“The only thing that is constant is change.”
Breaking Down the Barriers to Personal and Organizational Success!
Turbulent, rapidly-changing times dominate today’s workplace. Around the globe, unstable workforces can be contributed to many factors- mergers, acquisitions, changes in technology, and changes in how we do business. Large multi-nationals continually survey production capabilities and move manufacturing from one location to another. Outsourcing of support services from a business’s core competencies is becoming a common practice. Strategic partnerships and alliances, expanding dominance through vertical supply chains and servicing vertical markets are now in vogue.
Yes, the world of work is different, and therefore our response to it must be different. No longer does one enter the work force at an early age and chart his/her course based on one’s entrance education, training, and desired future. Continuous learning is a requirement for employability. Self-management and self-sufficiency are concepts that apply equally to individuals in the work place, a work unit’s performance, and at the organizational level of an enterprise. The need and ability to be responsive, adaptable, and resilient are called for in the realm of being competitive and successful in today’s business world.
How do we prepare our children, students, associates, and ourselves for such a work environment? Is there a set of behaviors and attitudes that can be looked for and, better yet, developed in people who want to compete and succeed? Can parents, employers, teachers and youth leaders create an environment and culture that attracts, grows, and nurtures such behaviors and attitudes?
The answer to all these questions is a resounding YES! Not only can leaders create and sustain such a learning environment, we must prepare our youth to be successful to have long-term viability and success in today’s work world. This series addresses a way to achieve this end both conceptually and practically with models, practices, and tools.
What qualities and characteristics should be developed in individuals in the workplace and in our school environments? What I am about to describe I refer to as the New Leadership Spirit. The words leader and spirit are very important! The word leader connotes self-direction and ownership, as well as the ability to be focused on health and wealth creation. That is to be able to stand back and view the wholeness of one’s decisions and its potential impact before taking action. It also means to include others that are needed to affect the needed change or who may be impacted by whatever changes will take place. The word spirit means purposeful, passionate, as well as transforming and connected. These are powerful words!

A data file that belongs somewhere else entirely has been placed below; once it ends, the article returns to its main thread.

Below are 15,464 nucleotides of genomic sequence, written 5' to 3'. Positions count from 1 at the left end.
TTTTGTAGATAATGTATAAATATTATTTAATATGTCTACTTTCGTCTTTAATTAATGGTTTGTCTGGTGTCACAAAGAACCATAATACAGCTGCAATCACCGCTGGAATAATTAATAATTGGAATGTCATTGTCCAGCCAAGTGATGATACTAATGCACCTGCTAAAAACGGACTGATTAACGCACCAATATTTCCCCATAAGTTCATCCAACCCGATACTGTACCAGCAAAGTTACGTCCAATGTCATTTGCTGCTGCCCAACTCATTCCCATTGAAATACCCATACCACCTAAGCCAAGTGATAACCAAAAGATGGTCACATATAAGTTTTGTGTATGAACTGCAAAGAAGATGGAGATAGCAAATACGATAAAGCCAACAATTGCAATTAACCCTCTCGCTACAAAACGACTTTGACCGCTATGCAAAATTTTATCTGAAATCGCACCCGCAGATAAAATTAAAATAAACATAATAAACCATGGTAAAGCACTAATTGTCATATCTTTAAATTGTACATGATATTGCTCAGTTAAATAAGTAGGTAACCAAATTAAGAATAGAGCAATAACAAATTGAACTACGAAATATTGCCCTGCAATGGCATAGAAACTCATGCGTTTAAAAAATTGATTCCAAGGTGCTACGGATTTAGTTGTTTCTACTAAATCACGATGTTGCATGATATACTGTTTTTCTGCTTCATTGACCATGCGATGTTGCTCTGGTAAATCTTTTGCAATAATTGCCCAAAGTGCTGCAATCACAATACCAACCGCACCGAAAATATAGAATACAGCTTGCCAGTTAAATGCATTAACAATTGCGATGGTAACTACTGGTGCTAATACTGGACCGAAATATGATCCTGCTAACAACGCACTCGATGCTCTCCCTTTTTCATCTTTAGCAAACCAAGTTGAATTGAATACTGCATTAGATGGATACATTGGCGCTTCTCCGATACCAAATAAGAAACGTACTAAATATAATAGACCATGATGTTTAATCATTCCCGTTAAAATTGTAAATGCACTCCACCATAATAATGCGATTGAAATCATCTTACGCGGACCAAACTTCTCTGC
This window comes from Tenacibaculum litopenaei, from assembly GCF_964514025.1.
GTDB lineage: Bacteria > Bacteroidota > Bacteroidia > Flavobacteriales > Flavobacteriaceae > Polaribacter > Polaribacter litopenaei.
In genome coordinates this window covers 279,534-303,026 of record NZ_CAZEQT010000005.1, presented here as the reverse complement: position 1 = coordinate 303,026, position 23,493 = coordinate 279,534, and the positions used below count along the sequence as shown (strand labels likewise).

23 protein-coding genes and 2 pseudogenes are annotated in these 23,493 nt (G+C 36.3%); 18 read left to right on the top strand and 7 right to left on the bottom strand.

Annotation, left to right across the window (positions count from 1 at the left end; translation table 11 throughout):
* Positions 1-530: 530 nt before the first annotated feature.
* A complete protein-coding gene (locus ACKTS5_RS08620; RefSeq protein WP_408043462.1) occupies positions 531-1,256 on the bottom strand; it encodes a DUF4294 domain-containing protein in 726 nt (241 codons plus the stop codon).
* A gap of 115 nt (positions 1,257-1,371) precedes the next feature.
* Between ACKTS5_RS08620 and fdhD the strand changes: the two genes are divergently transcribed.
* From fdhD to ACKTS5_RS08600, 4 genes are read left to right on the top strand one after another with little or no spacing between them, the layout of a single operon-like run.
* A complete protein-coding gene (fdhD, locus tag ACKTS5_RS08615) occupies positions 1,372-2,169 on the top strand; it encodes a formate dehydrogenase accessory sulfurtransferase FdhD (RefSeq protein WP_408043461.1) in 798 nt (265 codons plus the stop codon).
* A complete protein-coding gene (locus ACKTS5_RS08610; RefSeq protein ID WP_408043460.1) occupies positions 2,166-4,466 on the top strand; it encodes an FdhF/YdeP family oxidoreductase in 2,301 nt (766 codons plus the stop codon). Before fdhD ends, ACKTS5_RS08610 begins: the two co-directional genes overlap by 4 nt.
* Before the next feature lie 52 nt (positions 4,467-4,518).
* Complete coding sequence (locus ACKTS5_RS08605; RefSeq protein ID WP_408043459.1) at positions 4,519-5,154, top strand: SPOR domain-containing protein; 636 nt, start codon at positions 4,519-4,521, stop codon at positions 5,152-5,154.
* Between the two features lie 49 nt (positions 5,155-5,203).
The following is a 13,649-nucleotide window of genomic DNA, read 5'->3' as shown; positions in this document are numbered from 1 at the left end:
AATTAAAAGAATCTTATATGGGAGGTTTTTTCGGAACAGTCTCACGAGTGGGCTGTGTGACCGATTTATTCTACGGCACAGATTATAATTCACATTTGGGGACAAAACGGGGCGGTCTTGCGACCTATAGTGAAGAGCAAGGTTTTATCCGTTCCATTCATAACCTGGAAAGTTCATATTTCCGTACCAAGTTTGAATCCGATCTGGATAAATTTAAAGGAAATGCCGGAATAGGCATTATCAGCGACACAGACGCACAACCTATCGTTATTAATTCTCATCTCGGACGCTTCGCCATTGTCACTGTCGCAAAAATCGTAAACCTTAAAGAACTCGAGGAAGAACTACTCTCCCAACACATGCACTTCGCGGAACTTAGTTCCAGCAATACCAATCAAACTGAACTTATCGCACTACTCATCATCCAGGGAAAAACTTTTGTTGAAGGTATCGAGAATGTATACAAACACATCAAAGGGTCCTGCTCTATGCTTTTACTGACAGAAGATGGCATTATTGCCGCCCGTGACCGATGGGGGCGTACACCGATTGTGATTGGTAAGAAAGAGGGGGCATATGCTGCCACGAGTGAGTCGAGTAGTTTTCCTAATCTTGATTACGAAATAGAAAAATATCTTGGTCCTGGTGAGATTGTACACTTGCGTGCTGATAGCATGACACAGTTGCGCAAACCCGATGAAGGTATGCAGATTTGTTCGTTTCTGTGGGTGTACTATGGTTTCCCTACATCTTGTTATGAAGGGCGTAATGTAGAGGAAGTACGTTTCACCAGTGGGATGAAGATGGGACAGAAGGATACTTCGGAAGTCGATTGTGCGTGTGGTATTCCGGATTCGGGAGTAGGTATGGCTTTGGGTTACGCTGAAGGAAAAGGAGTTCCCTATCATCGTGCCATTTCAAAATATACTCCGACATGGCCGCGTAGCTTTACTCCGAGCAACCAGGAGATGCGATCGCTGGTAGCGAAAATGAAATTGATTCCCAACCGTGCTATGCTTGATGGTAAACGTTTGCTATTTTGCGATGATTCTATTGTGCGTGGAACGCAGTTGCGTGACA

What are the added dimensions that make this concept NEW? The newness refers to the need to partner with others and to work in harmony with others. This means not being the lone star putting him or her up against the world! The last characteristic is to be principled-centered. That is, that you are clear on the few principles that govern your behavior and that you can communicate these principles and have them supported by others. These are the qualities of a Change Master or a Master Teacher.
Over the past twenty-five years I have worked in the field of behavioral science as a practitioner of performance improvement of individuals, teams, and whole organizations. The above description of the new leader has been distilled from this experience, especially over the past decade working with Fortune 100 companies like Honeywell and Exxon, as well as medium and small organizations both public and private. These concepts and models hold true in each of these environments.